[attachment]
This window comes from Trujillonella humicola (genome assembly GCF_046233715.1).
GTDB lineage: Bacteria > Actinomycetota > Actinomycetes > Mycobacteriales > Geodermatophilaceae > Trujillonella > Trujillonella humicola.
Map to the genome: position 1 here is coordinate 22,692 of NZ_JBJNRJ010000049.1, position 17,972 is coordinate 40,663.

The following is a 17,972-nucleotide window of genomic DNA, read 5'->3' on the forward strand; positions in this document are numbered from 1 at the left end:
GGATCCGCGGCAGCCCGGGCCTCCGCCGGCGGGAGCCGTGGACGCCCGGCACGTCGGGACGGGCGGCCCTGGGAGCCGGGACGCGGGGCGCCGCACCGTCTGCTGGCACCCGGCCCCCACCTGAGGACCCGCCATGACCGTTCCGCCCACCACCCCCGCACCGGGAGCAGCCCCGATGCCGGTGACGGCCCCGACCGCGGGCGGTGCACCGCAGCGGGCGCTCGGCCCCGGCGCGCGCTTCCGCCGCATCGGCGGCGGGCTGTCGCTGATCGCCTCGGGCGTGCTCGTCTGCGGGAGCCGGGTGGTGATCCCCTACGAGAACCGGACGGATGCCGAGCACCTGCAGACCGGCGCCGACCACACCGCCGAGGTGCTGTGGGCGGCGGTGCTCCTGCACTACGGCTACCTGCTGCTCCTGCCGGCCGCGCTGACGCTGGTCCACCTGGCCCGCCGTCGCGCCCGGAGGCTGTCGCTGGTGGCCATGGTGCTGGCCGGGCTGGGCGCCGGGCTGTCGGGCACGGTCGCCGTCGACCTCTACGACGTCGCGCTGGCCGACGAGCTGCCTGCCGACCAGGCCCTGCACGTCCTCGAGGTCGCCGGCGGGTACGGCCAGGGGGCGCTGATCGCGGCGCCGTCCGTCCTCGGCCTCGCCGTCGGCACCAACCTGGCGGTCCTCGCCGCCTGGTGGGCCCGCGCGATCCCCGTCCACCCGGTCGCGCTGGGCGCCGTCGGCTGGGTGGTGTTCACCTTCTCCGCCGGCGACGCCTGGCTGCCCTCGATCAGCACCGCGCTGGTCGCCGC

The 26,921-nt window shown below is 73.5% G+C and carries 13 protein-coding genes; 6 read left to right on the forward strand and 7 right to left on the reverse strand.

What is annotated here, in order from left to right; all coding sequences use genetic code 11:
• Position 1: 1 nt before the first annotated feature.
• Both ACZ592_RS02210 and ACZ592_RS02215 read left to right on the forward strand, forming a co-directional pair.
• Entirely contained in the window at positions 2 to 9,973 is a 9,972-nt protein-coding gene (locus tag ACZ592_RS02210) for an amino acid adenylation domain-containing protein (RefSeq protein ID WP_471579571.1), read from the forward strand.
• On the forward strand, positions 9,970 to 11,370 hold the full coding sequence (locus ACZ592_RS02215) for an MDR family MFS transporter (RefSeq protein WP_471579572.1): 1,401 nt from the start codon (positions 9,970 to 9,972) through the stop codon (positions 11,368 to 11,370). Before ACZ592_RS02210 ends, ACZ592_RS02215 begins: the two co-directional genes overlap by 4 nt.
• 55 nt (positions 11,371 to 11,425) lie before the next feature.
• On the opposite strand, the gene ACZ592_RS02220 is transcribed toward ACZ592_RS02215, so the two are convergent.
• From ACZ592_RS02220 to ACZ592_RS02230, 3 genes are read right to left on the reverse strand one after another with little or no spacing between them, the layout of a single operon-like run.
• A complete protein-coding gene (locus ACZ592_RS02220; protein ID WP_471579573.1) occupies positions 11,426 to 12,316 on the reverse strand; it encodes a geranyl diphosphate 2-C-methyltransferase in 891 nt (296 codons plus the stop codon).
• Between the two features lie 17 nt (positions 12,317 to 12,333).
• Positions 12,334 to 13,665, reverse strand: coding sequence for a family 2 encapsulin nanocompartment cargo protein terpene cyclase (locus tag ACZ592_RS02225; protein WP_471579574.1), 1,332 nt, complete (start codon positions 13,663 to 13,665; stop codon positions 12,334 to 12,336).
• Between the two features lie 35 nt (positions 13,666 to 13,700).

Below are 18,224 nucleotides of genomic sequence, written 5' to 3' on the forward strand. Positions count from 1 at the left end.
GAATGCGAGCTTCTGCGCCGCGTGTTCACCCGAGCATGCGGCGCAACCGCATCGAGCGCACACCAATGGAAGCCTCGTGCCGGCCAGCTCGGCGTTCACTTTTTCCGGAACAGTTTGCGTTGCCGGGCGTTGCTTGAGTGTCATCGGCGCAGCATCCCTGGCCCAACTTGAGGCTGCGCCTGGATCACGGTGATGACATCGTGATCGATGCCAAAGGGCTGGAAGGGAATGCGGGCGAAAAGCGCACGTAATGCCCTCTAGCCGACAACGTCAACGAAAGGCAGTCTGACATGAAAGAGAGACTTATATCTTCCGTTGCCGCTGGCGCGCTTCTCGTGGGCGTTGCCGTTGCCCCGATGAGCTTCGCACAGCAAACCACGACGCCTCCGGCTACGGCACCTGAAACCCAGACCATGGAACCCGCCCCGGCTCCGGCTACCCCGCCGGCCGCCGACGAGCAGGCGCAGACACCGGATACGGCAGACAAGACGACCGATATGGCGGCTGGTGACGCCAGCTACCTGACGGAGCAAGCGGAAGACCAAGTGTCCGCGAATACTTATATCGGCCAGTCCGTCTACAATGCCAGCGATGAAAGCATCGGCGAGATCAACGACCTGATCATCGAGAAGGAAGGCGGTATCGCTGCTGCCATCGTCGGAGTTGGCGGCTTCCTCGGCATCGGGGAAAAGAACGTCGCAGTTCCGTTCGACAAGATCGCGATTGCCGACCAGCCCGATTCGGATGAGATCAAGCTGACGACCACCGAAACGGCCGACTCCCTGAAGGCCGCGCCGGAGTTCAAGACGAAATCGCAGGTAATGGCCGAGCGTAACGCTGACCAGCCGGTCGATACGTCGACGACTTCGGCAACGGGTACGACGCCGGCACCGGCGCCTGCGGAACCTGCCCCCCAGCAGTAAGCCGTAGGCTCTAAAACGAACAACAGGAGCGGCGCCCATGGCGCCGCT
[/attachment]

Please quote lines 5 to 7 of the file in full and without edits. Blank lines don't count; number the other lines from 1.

GGATCCGCGGCAGCCCGGGCCTCCGCCGGCGGGAGCCGTGGACGCCCGGCACGTCGGGACGGGCGGCCCTGGGAGCCGGGACGCGGGGCGCCGCACCGTCTGCTGGCACCCGGCCCCCACCTGAGGACCCGCCATGACCGTTCCGCCCACCACCCCCGCACCGGGAGCAGCCCCGATGCCGGTGACGGCCCCGACCGCGGGCGGTGCACCGCAGCGGGCGCTCGGCCCCGGCGCGCGCTTCCGCCGCATCGGCGGCGGGCTGTCGCTGATCGCCTCGGGCGTGCTCGTCTGCGGGAGCCGGGTGGTGATCCCCTACGAGAACCGGACGGATGCCGAGCACCTGCAGACCGGCGCCGACCACACCGCCGAGGTGCTGTGGGCGGCGGTGCTCCTGCACTACGGCTACCTGCTGCTCCTGCCGGCCGCGCTGACGCTGGTCCACCTGGCCCGCCGTCGCGCCCGGAGGCTGTCGCTGGTGGCCATGGTGCTGGCCGGGCTGGGCGCCGGGCTGTCGGGCACGGTCGCCGTCGACCTCTACGACGTCGCGCTGGCCGACGAGCTGCCTGCCGACCAGGCCCTGCACGTCCTCGAGGTCGCCGGCGGGTACGGCCAGGGGGCGCTGATCGCGGCGCCGTCCGTCCTCGGCCTCGCCGTCGGCACCAACCTGGCGGTCCTCGCCGCCTGGTGGGCCCGCGCGATCCCCGTCCACCCGGTCGCGCTGGGCGCCGTCGGCTGGGTGGTGTTCACCTTCTCCGCCGGCGACGCCTGGCTGCCCTCGATCAGCACCGCGCTGGTCGCCGC

The 26,921-nt window shown below is 73.5% G+C and carries 13 protein-coding genes; 6 read left to right on the forward strand and 7 right to left on the reverse strand.

What is annotated here, in order from left to right; all coding sequences use genetic code 11: